This season, I’ll be incorporating “90th percentile exit velocity” into my hitter evaluations. This metric is more valuable than looking at purely average exit velocity or max exit velocity. It takes all of a hitter’s batted balls, filters for the 10% which have been hit the hardest, and finds the average exit velocity of just that 10%. The major league average for this statistic was 103.8 mph in 2022 (minimum 55 batted ball events). From looking at minor league averages on 90th percentile exit velocity, you’d expect a hitter to add about 1 mph to this metric every level he jumps, with Triple-A and MLB being similar. So if you’re a hitter in High-A South Bend and your 90th EV is 102 mph, you’d expect it to jump to 103 mph by Double-A and 104 mph by Triple-A.
Is the metric perfect? No. Is there some error to it based on the variance of hardware calibration park to park? Yes. But even if it’s not perfect, it’s more valuable to see this number than not see it at all. And it’s a big part of my evaluation of hitters.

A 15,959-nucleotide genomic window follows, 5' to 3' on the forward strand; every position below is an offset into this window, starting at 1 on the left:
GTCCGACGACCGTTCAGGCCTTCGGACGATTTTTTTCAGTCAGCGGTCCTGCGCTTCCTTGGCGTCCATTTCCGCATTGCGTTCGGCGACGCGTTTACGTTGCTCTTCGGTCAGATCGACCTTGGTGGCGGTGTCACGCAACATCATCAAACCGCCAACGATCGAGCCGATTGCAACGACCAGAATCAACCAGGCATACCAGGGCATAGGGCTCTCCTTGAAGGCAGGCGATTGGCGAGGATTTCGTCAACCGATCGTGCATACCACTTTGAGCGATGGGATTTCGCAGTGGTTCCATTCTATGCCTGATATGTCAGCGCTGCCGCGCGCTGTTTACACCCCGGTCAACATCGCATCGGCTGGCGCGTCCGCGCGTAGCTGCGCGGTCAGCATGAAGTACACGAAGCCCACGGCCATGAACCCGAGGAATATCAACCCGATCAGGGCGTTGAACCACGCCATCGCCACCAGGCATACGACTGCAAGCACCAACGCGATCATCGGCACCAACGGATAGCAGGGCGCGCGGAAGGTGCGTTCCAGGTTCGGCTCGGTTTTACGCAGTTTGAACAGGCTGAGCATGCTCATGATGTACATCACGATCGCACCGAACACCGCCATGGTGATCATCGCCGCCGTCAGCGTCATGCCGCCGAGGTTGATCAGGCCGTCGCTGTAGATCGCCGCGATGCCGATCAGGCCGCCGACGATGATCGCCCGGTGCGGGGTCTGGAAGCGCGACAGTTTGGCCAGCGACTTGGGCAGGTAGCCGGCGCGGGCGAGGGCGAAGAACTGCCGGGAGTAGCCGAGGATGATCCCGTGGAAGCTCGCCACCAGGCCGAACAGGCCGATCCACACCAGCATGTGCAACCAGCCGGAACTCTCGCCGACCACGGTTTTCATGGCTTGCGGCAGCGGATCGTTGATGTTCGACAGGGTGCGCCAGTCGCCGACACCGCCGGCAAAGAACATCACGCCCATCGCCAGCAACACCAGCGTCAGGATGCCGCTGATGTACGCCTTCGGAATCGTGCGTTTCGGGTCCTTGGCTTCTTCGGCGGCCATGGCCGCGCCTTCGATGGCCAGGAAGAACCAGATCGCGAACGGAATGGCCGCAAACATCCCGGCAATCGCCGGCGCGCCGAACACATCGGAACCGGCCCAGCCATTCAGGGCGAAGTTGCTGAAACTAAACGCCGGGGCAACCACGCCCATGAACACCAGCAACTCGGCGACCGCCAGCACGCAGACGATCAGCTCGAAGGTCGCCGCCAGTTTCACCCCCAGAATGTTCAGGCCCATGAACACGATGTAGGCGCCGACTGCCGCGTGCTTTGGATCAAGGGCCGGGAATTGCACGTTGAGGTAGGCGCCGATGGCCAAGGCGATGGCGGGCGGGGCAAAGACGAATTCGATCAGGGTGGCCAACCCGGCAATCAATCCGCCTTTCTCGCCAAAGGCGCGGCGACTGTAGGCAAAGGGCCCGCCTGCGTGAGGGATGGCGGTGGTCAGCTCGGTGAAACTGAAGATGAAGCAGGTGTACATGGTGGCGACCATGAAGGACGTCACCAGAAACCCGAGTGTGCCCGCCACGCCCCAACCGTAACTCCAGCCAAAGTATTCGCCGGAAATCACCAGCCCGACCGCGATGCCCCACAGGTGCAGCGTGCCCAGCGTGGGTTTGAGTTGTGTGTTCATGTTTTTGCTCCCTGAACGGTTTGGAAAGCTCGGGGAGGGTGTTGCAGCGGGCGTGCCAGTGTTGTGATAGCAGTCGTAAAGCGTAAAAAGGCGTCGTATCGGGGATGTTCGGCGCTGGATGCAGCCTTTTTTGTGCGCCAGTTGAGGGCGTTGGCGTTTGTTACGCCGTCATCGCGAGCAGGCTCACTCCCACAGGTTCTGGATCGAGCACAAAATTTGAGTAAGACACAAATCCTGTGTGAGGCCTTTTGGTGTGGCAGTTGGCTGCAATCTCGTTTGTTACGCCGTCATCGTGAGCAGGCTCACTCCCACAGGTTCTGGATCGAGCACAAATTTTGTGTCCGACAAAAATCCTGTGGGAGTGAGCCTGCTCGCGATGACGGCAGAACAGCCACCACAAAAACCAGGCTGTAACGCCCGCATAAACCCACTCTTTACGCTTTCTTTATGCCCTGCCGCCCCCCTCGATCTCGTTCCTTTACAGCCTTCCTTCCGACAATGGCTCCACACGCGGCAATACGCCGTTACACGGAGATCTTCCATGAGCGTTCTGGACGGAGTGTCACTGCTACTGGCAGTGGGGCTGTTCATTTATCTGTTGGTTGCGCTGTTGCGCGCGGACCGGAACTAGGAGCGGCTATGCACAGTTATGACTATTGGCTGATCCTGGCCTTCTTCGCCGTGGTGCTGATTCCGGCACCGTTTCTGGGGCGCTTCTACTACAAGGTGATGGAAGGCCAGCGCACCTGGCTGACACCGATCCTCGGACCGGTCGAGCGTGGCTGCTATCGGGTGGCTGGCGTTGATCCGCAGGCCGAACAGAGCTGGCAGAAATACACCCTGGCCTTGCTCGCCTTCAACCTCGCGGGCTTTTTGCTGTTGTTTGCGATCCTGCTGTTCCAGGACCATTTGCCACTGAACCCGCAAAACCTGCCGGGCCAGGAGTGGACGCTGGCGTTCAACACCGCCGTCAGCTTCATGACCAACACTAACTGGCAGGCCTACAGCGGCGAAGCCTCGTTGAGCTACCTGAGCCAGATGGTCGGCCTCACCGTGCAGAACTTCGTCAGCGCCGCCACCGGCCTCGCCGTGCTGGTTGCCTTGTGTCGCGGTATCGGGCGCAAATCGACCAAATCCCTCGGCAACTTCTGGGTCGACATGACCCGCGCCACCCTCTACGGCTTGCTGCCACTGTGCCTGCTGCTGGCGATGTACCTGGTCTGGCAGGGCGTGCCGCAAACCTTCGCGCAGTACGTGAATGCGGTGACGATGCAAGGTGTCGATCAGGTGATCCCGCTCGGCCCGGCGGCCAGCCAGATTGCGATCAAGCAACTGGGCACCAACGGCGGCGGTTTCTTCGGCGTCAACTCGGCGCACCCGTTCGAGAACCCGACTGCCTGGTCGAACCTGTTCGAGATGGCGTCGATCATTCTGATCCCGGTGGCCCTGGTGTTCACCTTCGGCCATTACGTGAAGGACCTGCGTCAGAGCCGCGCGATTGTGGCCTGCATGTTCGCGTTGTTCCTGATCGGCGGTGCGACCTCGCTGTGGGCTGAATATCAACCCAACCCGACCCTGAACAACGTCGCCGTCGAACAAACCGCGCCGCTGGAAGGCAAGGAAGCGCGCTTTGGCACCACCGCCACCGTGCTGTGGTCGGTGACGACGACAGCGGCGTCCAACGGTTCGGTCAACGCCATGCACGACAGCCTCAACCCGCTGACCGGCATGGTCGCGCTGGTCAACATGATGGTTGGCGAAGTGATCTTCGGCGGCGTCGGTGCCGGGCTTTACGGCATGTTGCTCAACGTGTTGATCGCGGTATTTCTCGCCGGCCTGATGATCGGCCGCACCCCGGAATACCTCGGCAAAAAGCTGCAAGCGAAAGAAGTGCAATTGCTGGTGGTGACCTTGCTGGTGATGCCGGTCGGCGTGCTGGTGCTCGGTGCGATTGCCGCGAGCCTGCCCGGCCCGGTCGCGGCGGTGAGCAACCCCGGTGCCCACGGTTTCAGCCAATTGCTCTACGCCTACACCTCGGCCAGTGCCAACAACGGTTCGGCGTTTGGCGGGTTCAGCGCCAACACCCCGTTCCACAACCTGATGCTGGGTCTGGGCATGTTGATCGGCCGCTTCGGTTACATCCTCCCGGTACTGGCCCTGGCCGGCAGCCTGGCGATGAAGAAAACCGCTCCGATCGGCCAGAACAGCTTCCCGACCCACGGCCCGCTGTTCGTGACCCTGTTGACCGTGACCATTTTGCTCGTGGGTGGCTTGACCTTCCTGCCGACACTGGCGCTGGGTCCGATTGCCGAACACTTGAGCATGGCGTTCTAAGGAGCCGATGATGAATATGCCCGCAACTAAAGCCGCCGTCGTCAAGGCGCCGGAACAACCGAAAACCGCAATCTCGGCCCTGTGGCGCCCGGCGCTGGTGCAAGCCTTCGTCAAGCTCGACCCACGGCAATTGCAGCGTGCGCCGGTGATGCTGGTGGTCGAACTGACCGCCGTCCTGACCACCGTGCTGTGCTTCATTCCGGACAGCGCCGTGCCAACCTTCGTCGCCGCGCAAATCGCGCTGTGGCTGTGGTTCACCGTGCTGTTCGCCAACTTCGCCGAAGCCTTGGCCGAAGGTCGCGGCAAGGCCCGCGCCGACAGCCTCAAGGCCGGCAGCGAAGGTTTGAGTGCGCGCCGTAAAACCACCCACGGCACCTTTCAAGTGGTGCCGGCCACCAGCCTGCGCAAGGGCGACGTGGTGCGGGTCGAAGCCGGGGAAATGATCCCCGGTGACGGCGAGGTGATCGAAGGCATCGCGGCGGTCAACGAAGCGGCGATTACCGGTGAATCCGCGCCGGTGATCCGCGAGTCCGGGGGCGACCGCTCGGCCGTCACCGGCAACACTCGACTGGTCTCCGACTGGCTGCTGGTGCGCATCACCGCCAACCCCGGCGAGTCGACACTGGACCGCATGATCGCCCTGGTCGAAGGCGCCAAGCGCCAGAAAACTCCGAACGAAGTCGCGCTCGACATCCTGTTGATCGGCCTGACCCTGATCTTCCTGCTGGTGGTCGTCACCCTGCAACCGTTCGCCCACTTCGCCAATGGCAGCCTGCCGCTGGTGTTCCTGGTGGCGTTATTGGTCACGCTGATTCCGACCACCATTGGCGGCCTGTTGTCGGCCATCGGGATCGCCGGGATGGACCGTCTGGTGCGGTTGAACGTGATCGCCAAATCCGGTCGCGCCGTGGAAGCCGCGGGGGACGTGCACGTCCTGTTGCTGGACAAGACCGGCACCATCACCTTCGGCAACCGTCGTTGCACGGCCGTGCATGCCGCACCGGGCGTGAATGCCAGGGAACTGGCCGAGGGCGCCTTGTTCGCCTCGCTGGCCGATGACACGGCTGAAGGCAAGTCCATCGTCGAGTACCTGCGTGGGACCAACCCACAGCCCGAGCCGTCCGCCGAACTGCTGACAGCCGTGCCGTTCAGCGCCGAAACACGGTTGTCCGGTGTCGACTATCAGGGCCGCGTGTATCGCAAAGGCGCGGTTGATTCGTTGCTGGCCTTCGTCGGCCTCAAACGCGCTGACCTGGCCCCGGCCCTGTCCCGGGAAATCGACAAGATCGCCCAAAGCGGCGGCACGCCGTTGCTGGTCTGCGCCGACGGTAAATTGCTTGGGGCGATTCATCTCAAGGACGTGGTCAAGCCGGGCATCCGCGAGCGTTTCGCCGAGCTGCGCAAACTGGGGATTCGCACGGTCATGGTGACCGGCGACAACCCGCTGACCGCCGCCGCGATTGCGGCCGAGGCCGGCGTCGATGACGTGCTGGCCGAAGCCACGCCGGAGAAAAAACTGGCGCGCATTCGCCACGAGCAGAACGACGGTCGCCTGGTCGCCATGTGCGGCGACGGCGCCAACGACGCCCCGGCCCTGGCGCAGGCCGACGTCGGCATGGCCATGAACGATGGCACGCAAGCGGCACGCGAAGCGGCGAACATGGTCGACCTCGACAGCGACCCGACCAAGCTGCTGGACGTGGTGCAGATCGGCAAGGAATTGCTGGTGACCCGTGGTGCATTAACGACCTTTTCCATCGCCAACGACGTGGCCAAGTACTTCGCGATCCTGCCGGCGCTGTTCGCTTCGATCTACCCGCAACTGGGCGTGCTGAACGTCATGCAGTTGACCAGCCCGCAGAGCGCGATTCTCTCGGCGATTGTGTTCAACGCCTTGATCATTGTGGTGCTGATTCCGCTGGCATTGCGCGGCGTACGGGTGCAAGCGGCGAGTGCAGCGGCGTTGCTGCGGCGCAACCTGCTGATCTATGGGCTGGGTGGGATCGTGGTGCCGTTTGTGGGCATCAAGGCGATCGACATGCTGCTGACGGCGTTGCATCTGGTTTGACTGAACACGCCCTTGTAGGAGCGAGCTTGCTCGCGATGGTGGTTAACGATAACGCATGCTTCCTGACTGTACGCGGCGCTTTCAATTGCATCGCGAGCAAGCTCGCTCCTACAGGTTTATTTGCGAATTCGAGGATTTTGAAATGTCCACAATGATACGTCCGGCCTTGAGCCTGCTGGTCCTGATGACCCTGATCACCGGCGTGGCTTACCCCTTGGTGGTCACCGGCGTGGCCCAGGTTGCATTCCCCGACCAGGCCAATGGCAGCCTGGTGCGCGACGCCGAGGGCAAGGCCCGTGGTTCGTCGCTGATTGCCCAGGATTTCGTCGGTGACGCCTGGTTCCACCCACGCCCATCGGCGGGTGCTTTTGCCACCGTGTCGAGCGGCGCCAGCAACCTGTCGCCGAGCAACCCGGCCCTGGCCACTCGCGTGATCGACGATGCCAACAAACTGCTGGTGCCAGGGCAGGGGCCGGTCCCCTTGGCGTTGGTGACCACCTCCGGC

Just like last year, I’ll be posting Stuff+ numbers for pitchers. Stuff+ tells you based on the velocity, movement and some basic release characteristics of a given pitch, how does it compare to similar pitches historically at the major league level? The number 100 is average. A fastball that has a 120 Stuff+ is 20% better than the average fastball at the major league level inside the pitcher’s window of velocity for throwing the pitch. Changeups are a perennial bugaboo for Stuff+ models, I will try to detail when a changeup below deviates from a Stuff+ score that seems underwhelming.
I’ll also be adding in-zone rate for given pitches. This is the best I can do at the minor league level for some kind of proxy of command. This doesn’t control for the velocity and movement of the pitch. Command is still a pretty ambiguous topic in the development space, but on a very simple level, if you throw something harder, with more movement, it’s tougher to locate the pitch. Here are the major league averages for how often they’re in the zone: Fastball – 54%, Cutter – 50%, Slider – 44%, Changeup – 39%, Curveball – 44%.